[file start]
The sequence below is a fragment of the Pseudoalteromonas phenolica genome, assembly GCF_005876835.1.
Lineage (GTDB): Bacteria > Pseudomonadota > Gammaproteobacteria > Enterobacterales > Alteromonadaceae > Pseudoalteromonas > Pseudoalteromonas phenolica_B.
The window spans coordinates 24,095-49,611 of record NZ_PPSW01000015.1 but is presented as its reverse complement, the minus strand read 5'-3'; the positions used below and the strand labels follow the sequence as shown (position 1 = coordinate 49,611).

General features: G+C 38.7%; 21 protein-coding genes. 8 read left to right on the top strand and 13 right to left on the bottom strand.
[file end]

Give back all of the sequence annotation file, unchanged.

The sequence below is a fragment of the Pseudoalteromonas phenolica genome, assembly GCF_005876835.1.
Lineage (GTDB): Bacteria > Pseudomonadota > Gammaproteobacteria > Enterobacterales > Alteromonadaceae > Pseudoalteromonas > Pseudoalteromonas phenolica_B.
The window spans coordinates 24,095-49,611 of record NZ_PPSW01000015.1 but is presented as its reverse complement, the minus strand read 5'-3'; the positions used below and the strand labels follow the sequence as shown (position 1 = coordinate 49,611).

General features: G+C 38.7%; 21 protein-coding genes. 8 read left to right on the top strand and 13 right to left on the bottom strand.